Ahead Of Pa. Primary, Romney Focuses On The Fall
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Maybe this is a sign of confidence. Presidential candidate Mitt Romney has stopped campaigning for a few days, spending a long Easter weekend with his family there at one of Romney's homes, his beach house in California.
Before taking the break, Romney made a move that underlined his advantage in the race for the Republican nomination: He campaigned across the state of Pennsylvania. Romney leads polls in that state's primary, even though it is the home state of his closest rival, Rick Santorum, which explains why Romney's campaign is thinking more of Pennsylvania as a swing state this fall.
NPR's Ari Shapiro reports.
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ARI SHAPIRO, BYLINE: Mitt Romney's Pennsylvania campaign headquarters occupy an old building in downtown Harrisburg. On the third floor, Larry Furr and other volunteers are making get-out-the-vote calls at a card table surrounded by handmade signs. They say Mitt Equals Jobs, Repeal Obamacare, and Ann for First Lady.
Pennsylvania's primary is a few weeks away, but Furr says that's not really what this is about.
LARRY FURR: I don't want to assume, but I think we'll be fine for the primaries. I think it's the general election that we need to really be fighting for and working hard for now.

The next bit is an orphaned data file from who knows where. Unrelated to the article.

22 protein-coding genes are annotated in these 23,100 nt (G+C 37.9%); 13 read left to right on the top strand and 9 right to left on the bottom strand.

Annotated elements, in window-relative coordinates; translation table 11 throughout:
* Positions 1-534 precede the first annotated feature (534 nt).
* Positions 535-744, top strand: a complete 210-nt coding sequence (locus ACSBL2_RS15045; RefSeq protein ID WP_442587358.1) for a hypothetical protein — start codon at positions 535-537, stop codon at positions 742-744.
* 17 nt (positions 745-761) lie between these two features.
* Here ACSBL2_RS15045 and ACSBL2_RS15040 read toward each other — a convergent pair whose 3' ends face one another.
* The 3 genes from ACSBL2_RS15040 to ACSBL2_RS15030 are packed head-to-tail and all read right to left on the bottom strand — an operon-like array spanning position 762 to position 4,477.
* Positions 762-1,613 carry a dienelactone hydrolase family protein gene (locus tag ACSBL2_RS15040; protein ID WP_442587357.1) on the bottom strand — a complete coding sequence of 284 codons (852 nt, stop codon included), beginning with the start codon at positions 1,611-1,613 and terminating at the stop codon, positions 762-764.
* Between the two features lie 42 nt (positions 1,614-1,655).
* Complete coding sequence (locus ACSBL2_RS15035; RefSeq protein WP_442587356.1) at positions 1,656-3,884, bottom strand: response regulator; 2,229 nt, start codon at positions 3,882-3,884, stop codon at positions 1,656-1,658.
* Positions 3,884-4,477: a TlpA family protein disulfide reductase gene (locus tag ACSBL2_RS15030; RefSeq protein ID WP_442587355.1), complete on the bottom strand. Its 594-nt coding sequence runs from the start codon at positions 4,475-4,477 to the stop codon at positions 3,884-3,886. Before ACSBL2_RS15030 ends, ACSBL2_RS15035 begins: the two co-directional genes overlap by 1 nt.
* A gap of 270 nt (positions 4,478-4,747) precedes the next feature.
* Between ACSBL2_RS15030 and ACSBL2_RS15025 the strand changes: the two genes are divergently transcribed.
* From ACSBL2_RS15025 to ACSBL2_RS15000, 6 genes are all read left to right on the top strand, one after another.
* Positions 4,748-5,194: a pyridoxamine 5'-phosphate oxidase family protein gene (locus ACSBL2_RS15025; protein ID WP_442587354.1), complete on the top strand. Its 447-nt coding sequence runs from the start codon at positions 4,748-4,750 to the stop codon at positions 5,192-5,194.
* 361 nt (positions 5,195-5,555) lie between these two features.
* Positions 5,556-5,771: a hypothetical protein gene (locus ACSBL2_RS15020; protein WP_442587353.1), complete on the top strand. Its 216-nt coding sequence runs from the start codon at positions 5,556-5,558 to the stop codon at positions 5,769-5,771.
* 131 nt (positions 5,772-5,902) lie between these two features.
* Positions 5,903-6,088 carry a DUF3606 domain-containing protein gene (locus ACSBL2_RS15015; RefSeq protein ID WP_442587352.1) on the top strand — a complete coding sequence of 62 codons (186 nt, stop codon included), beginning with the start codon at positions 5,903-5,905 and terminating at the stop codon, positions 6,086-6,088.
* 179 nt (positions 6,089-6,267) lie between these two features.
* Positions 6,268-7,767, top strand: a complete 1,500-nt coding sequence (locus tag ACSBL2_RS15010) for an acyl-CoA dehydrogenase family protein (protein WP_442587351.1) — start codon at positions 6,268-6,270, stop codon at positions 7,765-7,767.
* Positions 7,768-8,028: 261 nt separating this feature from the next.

SHAPIRO: That focus on November translates to his phone conversations with voters. Furr barely mentions Rick Santorum.
FURR: Normally, I wouldn't be making these calls, but this election, I feel, is too important. We have to defeat Barack Obama.
SHAPIRO: When Mitt Romney takes a seat next to the volunteers and a reporter shouts a question, the candidate makes the same point. It's not about the primary.
MITT ROMNEY: I think everybody expects someone to win their home state. Newt Gingrich won his state. I won my state. I think people expect the senator to win his home state. But I hope to pick up a lot of delegates.
SHAPIRO: Romney said he expects to win all the other states that vote on the 24th: Connecticut, Delaware, New York, Rhode Island. He's spending all this time in Pennsylvania for other reasons.
ROMNEY: I do believe that I will win Pennsylvania in the fall, and winning Pennsylvania will give us the White House.
SHAPIRO: To win the election, Romney will have to broaden his appeal beyond the Republican primary base. A few minutes later, he was on the roof of the building, speaking to supporters about just that sort of big tent.
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ROMNEY: This is not about one person, or about even one party. We're Republicans and Democrats in this campaign, but we're all connected with one destiny for America, and that destiny is greatness and exceptionalism.
SHAPIRO: Like Romney, Rick Santorum won't be campaigning this Easter weekend. Yesterday, he met with a key group of conservative activists to consider his campaign's future.
Ari Shapiro, NPR News, Scranton Pennsylvania.
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